Dozens killed in attacks on security forces in Yemen’s Aden
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Separate attacks by Houthi rebels and unknown assailants targeted security forces on Thursday in Yemen’s Aden, the seat of the country’s Saudi-backed government, killing at least 49 people, according to a health ministry official.
The Iran-aligned Houthi rebels claimed responsibility for a missile attack on a military camp in which more than 30 people were killed, according to medical and security sources.
A Reuters witness saw nine bodies on the ground at the camp belonging to the Yemeni Security Belt forces backed by the United Arab Emirates, which is a member of the Saudi-led military coalition battling the Houthis.
The attack killed at least 32 people, including a commander, a medical and a security source told Reuters.
Yemen's Prime Minister Maeen Abdulmalik Saeed and Saudi Arabia's envoy to Yemen, in separate tweets, accused Iran of being behind the attack claimed by the Houthis.
Aden: 10 people were killed and we admitted 16 injured - including 2 in critical conditions in #MSF Surgical hospital in #Aden - following this morning explosion in Sheikh Othman Police Station.#Yemen#Aden pic.twitter.com/K4ihJbYgy9MSF Yemen (@msf_yemen) August 1, 2019
They also blamed Iran for a blast at a police station in the southern port city that security sources said involved an explosives-laden car.
No one has claimed responsibility for the latter attack, which NGO Doctors Without Borders said killed 10 people. Past car attacks in Yemen have been carried out by Islamist militant group al Qaeda, one of Yemen's many destabilising forces.
The Saudi envoy, Mohammed bin Saeed Al Jabir, said the attacks indicate that Iran "shares common goals with fellow terrorists such as Daesh [a term used to refer to the Islamic State group] and al Qaeda".
Shiite Muslim Iran denies having any involvement in Yemen, where the Saudi-led Sunni Muslim coalition intervened in 2015 to try to restore the internationally recognised government ousted from power in the capital Sanaa by the Houthis in late 2014.
The Houthi's official channel Al Masirah TV said the group had launched a medium-range ballistic missile and an armed drone at the parade, which it described as being staged in preparation for a military move against provinces held by the movement.
The commander killed at the parade was Brigadier General Muneer al-Yafee, a leading southern separatist figure, a government military source and security sources said.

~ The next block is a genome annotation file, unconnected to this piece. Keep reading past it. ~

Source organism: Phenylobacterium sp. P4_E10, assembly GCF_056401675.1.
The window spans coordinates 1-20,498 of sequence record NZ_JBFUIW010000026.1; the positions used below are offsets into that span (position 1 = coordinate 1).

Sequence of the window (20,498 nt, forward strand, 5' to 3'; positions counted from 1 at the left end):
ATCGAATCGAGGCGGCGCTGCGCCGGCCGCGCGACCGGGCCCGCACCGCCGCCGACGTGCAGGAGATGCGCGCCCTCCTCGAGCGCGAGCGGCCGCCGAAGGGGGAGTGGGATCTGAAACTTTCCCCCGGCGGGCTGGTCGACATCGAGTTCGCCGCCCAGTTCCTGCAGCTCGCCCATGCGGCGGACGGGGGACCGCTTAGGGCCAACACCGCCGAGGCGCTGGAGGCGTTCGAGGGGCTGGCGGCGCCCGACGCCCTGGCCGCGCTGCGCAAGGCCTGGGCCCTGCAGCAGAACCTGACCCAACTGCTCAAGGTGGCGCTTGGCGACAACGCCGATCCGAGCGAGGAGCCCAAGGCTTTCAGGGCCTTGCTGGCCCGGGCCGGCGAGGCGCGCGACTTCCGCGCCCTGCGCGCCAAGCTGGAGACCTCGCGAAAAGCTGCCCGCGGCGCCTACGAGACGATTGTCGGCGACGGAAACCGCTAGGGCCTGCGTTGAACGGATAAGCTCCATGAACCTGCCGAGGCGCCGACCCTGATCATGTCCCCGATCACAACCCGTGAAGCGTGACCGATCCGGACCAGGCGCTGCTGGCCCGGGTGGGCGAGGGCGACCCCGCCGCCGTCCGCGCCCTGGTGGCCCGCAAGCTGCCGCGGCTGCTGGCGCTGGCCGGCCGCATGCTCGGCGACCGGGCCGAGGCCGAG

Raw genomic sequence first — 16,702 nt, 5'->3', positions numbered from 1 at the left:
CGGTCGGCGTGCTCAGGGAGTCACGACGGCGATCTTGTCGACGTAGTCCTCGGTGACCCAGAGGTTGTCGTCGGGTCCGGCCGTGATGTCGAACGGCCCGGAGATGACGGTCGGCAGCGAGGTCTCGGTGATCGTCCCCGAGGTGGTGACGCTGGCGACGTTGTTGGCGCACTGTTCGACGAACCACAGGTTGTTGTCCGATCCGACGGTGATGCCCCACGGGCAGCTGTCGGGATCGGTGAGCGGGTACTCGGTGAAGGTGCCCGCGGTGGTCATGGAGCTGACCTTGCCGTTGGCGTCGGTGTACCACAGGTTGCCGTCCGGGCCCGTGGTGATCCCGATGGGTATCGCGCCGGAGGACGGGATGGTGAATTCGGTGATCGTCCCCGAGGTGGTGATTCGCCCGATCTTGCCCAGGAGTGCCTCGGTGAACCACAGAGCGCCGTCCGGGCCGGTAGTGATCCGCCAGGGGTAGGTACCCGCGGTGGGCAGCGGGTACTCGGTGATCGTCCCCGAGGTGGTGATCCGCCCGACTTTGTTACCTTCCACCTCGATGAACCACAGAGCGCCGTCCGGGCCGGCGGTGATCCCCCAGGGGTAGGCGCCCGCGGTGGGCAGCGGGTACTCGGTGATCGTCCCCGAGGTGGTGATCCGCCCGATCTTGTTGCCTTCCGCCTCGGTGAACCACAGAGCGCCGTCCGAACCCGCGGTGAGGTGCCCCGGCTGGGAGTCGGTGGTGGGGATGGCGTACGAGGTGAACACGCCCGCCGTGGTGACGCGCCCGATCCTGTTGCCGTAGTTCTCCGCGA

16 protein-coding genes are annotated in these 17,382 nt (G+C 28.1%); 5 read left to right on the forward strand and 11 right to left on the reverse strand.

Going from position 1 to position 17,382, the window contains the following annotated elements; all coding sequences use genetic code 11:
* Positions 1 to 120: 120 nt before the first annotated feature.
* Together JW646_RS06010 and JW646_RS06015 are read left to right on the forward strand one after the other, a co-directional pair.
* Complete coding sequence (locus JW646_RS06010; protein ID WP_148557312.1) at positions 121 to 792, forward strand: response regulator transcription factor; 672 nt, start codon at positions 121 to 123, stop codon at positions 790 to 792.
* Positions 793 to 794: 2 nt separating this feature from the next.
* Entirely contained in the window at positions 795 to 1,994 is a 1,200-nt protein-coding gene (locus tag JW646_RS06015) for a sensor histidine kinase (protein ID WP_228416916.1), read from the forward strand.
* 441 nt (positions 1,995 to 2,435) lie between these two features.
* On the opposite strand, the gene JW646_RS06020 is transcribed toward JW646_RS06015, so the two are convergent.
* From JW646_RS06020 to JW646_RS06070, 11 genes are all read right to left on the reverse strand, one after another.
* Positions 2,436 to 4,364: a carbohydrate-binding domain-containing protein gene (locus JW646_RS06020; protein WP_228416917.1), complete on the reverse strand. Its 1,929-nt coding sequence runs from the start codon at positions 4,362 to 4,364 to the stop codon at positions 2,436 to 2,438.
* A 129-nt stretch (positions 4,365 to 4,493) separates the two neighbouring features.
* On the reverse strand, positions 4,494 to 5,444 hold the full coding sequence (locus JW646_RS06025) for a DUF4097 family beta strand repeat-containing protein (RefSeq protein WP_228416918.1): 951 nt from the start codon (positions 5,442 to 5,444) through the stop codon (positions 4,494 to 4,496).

Yafee had stepped off the stage to greet a guest when the explosion took place. Flags of the former South Yemen and those of the coalition fluttered as the military band was waiting for its cue to start playing.
"The blast occurred behind the stand where the ceremony was taking place at Al Jalaa military camp in Buraiqa district in Aden," the Reuters witness said. "A group of soldiers were crying over a body believed to be of the commander."
The Houthi military spokesman said the parade "was being used to prepare for an advance" on Taiz and Dalea provinces.
The government of Abdu-Rabbu Mansour Hadi controls Aden. The Houthi movement, which denies being a puppet of Iran and says its revolution is against corruption, holds Sanaa and most of the biggest urban centres in the Arabian Peninsula nation.
The Western-backed coalition led by Saudi Arabia and the UAE has come under international pressure to end the war that has killed tens of thousands and pushed Yemen to the brink of famine. The more than four-year conflict is widely seen in the region as a proxy war between Saudi Arabia and Iran.
Last month the UAE said it was scaling down its military presence in areas including Aden and the western coast, but that this would not leave a vacuum as it had trained 90,000 Yemeni forces from among southern separatists and coastal plains fighters.
The Houthis have stepped up cross-border missile and drone attacks on Saudi cities and the coalition has responded with air strikes on Houthi military sites, mostly around Sanaa.
Al Masirah said the Houthis launched a long-range ballistic missile on a military site in Dammam in Saudi Arabia's Eastern Province on Thursday. There was no immediate confirmation from the coalition or Saudi authorities.
The escalating violence could complicate UN-led efforts to implement a troop withdrawal in the main porty city of Hodeidah to pave the way for political talks to end the war amid mistrust among parties and competing agendas of Yemen's fractious groups.
(FRANCE 24 with AFP and REUTERS)
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